Modding support and moving scripts to C++


I read a long time ago somewhere (probably on our wiki) that the original plan for using Lua was for just quick prototyping that should be moved to C++.

I found the old discussion:

So, indeed, it’s been planned for a long time to reduce the script usage amount to improve performance etc. The situation is a bit better now with AngelScript as it doesn’t let you dynamically dump properties on anything any time you like, so maybe we can in the long term tolerate some part of the game being permanently in script form. Also there’s things like AngelScript JIT we can add here to help things along, it’s also much less of a performance issue to call C++ code from AngelScript as it was designed to integrate very closely with it. But I think it will be better in the long term if we move “finished” systems / parts of the game into C++ to get every bit of performance we can get.

The problems with this approach, as correctly identified in that older thread are that modding will be a lot more involved and if we want to support it well we need to spend a lot of time exposing hooks for mods to use. Of course this will make it possible to have multiple mods on at once, which isn’t very possible with the current approach of “just edit the script files and copy them over the old ones”, so I think we’ll need to do this anyway. And I haven’t seen very many involved mods, yet. I think part of the issue here is that if someone has the skills to make an excellent mod they should join the dev team.

The other is that tweaking the code is more time consuming as compiling takes some time. But this isn’t a big concern with any of the mostly finished systems and when we want something to be tweakable it should load its values from json to allow that easy testing.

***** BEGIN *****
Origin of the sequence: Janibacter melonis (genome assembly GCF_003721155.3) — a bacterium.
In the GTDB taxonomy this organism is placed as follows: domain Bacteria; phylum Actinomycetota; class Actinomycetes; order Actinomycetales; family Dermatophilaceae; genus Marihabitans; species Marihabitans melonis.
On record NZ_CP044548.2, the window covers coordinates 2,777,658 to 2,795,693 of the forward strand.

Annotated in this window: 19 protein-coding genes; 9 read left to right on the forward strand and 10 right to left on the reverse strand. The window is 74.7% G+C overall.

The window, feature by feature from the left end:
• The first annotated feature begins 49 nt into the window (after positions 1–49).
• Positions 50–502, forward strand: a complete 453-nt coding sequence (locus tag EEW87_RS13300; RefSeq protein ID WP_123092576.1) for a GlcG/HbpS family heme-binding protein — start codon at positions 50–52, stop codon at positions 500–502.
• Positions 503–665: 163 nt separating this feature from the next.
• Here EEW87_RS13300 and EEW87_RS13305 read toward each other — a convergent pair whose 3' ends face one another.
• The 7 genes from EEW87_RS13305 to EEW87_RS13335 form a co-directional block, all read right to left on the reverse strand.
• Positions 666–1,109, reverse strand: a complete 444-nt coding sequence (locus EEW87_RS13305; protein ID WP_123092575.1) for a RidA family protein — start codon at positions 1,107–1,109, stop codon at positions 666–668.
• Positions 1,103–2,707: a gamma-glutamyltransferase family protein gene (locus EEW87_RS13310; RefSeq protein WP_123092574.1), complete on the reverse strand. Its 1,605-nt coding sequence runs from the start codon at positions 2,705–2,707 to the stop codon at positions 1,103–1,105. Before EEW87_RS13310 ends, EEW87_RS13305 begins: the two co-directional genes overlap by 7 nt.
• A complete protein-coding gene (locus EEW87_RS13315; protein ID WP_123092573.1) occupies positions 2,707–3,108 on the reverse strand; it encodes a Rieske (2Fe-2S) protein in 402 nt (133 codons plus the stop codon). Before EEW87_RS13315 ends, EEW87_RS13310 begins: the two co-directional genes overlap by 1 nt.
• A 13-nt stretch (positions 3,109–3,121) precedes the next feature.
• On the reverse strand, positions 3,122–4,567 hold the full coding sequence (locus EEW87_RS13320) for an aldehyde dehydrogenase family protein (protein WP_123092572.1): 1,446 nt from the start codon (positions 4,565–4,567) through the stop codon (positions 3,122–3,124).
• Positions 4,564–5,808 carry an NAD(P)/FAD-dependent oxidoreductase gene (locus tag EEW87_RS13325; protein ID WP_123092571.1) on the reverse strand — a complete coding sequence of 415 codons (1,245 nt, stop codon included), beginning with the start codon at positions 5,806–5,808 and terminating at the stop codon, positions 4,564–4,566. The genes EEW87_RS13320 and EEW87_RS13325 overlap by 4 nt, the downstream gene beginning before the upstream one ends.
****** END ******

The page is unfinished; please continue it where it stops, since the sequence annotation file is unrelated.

All in all I think we should finally aim for having the core microbe systems moved to C++ for maybe 0.4.3 or 0.5.0. Any opinions on this before I make a Github issue?

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Two questions I have about this. Is performance suffering at the moment, is that a problem we need to solve or is it just generally preferable to be faster?

How long would it take to move the scripts across, as it sounds like that could be quite a lot of work for a very small payoff if we don’t need the performance? If all that work is done and the player doesn’t even notice the difference is it really worth it?



I think the performance is not optimal at the moment. I’m not sure if it is caused by the scripts or what, but the game should be limited to 120 FPS but at least on my system it rarely hits that. I think probably the AI or the Microbe system is the culprit and both of those are in scripts.

It’s definitely much easier than moving from Lua as AngelScript syntax is heavily inspired by C++. So many blocks of the script code could literally be copy-pasted to a C++ source file and they would work perfectly. There are some differences as well with the names of specific size types, the standard container method names. But the biggest problem is that the AngelScript handle type doesn’t have a 1-to-1 conversion to C++ so the person doing the converting needs to determine if it should be a raw pointer or a reference counted pointer.

Overall it shouldn’t be that time consuming.

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Seeing as this discussion ended and no strong opposing points came up I’ve made this an issue for Github:

We can decide later which release should aim to have it complete.

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Yeah i see no reason to oppose this

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I found some discussions about moddability (basically all are: use a bunch of data files and have a scripting language that can be hooked into specific parts of the game)

Some more advanced modding techniques is basically compiling a new module to be added to the game. But as we are open source I think such mods should be made directly as forks of the game. No reason to need to have separate binaries.

And some example games:

So we can do all of these recommended things if we add hook points in the C++ code that allows mods to register scripts to run at specific points, but that needs a bit of work for us to add a bunch of such points to make complex mods feasible. Or we can wait for community members to add hooks as they need, though that’s a bit difficult as most modders so far have confirmed my suspicion that people who don’t think they yet have the skills to actually develop the game make mods.

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